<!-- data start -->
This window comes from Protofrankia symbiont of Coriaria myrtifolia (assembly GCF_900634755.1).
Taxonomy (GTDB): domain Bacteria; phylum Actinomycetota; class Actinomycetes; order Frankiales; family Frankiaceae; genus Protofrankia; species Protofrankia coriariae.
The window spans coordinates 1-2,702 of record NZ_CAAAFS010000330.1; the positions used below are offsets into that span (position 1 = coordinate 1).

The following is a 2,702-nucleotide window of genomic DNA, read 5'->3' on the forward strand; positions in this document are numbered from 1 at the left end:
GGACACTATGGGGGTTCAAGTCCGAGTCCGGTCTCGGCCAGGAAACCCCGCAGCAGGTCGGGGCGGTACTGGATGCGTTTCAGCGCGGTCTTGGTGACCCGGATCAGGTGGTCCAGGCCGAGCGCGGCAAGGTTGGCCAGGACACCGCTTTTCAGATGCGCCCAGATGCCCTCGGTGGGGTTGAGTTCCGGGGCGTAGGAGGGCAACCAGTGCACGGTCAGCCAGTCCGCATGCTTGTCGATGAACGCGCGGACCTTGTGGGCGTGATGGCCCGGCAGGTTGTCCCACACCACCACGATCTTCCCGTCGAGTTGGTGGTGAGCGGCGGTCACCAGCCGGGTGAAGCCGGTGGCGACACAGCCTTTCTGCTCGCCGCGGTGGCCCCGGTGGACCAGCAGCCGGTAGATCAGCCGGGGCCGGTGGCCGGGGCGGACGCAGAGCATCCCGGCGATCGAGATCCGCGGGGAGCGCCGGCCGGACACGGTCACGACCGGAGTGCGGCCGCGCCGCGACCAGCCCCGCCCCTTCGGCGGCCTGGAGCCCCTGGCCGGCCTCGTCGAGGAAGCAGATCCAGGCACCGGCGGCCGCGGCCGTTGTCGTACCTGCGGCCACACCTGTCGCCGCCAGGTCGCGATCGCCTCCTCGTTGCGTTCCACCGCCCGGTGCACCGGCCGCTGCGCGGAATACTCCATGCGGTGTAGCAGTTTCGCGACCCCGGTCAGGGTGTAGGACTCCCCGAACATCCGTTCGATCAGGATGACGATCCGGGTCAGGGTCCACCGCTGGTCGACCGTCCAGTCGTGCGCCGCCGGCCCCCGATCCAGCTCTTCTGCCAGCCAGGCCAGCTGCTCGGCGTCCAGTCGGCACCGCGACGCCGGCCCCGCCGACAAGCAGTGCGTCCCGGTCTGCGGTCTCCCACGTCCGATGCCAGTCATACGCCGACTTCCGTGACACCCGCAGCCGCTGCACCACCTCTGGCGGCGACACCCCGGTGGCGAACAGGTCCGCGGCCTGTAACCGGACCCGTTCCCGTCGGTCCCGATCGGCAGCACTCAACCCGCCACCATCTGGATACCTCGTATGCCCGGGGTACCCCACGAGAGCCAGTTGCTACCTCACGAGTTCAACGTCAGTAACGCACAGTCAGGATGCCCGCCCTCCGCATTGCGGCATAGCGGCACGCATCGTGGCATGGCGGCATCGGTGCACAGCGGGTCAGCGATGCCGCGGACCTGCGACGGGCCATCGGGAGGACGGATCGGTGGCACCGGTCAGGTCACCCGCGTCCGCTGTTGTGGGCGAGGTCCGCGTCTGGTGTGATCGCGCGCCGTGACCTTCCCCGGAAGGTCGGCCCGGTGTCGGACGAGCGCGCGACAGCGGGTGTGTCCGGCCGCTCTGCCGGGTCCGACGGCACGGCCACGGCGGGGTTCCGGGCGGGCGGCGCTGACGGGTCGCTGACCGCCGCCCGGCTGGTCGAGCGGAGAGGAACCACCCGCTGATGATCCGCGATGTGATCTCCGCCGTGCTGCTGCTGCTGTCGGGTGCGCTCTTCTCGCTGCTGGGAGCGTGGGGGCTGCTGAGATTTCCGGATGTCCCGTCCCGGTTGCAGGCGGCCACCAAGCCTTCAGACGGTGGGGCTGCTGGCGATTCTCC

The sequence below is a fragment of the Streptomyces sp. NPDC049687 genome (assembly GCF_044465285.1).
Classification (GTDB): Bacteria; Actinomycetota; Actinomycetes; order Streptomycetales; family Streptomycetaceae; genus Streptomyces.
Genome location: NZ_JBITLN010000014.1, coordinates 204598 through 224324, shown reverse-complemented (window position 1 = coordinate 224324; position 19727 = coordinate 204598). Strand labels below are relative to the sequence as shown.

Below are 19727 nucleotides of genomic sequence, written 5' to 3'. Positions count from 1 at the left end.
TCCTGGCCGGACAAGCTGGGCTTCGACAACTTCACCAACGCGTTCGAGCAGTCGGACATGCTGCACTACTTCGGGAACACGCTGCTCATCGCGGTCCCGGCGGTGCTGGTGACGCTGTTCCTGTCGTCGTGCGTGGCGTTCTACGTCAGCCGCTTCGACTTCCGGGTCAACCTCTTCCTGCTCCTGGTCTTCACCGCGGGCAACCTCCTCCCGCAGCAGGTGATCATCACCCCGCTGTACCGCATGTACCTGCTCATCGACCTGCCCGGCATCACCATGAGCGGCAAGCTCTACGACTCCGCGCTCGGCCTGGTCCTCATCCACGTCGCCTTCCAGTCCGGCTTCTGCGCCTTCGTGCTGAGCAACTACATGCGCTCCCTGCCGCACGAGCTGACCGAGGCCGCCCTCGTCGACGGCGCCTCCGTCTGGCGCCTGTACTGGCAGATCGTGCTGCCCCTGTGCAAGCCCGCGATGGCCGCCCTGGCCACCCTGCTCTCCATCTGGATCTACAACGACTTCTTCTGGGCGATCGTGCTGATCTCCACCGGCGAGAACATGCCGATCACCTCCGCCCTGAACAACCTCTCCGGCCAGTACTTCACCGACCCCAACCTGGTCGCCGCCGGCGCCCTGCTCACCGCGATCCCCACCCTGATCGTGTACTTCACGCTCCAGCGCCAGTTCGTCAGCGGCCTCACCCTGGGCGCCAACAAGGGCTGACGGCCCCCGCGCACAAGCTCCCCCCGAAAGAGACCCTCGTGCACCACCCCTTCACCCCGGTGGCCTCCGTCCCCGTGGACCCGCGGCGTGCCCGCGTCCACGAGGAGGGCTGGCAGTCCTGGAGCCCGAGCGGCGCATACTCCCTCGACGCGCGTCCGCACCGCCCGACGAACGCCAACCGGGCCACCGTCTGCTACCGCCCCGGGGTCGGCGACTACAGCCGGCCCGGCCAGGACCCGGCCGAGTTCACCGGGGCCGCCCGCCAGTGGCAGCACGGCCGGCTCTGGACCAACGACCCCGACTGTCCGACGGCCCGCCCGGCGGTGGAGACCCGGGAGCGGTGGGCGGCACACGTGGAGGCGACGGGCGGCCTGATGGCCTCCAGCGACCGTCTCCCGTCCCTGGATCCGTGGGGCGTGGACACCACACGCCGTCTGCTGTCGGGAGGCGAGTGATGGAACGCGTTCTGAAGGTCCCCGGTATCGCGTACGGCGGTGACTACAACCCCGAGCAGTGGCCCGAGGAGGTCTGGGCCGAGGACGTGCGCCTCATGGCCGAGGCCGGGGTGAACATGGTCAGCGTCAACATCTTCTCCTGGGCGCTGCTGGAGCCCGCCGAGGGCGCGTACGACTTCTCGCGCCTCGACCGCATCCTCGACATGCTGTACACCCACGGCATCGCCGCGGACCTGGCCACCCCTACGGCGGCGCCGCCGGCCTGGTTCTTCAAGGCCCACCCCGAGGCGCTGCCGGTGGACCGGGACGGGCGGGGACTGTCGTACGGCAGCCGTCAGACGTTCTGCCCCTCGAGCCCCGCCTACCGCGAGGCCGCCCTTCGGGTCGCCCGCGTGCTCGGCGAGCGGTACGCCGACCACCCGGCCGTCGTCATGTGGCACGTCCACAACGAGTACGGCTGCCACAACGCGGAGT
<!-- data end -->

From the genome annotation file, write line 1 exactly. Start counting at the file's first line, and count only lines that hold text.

This window comes from Protofrankia symbiont of Coriaria myrtifolia (assembly GCF_900634755.1).